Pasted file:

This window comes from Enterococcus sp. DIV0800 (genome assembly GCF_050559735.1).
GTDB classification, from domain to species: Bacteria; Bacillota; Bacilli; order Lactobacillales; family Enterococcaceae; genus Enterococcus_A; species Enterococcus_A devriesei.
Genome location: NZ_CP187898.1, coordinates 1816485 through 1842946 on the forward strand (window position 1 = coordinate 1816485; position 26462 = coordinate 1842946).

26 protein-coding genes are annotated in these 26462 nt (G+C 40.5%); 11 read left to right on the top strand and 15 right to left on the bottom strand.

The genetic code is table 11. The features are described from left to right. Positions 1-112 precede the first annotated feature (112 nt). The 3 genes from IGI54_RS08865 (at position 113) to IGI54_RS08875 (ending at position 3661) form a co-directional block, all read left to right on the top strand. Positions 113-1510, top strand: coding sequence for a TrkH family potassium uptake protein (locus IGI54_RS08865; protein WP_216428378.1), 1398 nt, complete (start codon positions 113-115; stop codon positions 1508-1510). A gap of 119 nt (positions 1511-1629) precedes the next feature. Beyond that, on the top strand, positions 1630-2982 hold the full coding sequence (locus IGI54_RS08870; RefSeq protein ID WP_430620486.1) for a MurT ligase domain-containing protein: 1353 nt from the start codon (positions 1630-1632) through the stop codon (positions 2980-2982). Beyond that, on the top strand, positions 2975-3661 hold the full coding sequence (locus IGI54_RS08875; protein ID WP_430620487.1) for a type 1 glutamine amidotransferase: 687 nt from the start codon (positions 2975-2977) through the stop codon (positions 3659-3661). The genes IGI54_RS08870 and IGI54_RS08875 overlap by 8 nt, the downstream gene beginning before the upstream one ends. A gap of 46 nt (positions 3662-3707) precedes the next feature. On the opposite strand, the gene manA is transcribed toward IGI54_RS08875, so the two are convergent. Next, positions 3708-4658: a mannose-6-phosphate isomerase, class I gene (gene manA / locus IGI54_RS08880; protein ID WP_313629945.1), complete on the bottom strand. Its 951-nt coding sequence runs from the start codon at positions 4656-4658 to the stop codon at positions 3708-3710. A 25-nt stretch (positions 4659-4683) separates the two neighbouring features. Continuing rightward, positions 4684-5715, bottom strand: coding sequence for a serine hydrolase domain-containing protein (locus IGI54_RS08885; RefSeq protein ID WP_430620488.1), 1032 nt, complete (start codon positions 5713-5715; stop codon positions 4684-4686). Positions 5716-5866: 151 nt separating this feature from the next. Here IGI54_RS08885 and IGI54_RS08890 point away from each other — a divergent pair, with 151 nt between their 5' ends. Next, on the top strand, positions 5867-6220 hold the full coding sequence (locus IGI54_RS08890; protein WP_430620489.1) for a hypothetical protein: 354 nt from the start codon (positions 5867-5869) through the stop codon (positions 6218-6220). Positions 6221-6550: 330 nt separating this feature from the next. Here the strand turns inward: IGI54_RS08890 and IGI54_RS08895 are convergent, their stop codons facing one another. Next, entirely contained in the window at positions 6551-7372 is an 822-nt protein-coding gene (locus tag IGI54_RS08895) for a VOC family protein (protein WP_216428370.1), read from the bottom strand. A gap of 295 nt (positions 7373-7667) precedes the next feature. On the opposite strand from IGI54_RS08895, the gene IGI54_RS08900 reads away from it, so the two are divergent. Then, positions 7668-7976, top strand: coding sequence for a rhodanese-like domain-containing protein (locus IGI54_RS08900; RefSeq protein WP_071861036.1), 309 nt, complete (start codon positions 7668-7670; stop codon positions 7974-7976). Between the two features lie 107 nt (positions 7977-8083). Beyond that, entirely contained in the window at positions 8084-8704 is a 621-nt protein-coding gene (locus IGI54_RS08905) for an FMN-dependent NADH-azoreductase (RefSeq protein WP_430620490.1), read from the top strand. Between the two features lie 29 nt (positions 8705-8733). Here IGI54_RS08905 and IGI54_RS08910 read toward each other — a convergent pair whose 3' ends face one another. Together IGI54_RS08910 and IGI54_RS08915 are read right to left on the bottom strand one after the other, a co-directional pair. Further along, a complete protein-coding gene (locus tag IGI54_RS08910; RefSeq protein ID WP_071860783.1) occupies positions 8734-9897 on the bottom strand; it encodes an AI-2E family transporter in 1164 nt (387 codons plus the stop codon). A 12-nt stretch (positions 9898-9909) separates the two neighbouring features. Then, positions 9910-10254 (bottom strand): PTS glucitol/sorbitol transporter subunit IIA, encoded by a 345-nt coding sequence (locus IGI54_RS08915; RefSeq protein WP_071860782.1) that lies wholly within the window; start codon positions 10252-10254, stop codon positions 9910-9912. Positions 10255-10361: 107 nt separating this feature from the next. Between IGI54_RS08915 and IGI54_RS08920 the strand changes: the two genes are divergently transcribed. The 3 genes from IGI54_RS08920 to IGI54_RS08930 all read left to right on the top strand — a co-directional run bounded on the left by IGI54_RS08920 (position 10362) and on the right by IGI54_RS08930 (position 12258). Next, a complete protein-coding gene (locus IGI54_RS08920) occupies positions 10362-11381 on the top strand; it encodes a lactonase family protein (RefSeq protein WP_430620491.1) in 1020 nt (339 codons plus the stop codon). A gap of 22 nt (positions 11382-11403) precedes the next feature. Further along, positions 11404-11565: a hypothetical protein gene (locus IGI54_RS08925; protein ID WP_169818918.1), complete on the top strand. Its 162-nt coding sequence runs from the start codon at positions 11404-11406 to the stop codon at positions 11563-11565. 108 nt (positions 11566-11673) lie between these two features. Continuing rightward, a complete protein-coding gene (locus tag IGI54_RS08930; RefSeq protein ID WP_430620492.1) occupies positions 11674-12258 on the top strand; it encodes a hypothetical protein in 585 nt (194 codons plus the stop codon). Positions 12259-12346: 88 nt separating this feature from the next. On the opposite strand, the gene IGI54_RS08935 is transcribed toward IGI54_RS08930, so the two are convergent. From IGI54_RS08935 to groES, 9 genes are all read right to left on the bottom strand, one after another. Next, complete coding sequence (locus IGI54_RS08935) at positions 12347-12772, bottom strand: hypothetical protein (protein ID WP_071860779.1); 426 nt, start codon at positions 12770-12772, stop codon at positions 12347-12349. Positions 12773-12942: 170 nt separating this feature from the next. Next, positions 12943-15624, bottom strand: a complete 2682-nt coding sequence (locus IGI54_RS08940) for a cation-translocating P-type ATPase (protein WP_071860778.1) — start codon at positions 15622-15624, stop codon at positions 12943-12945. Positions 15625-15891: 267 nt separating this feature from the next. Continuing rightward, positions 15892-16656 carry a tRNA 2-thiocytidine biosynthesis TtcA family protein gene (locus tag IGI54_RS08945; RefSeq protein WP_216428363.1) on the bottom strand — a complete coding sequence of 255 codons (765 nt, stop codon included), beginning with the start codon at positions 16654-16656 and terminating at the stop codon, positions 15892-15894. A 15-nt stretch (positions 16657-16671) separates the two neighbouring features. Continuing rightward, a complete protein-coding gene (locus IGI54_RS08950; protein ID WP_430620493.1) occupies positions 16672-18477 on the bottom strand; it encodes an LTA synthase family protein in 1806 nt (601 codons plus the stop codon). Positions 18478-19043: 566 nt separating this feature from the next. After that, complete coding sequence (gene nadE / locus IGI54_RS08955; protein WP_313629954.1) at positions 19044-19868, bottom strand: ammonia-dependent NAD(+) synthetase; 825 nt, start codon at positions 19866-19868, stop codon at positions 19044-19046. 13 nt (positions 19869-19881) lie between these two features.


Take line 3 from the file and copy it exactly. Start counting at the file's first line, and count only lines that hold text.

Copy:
Genome location: NZ_CP187898.1, coordinates 1816485 through 1842946 on the forward strand (window position 1 = coordinate 1816485; position 26462 = coordinate 1842946).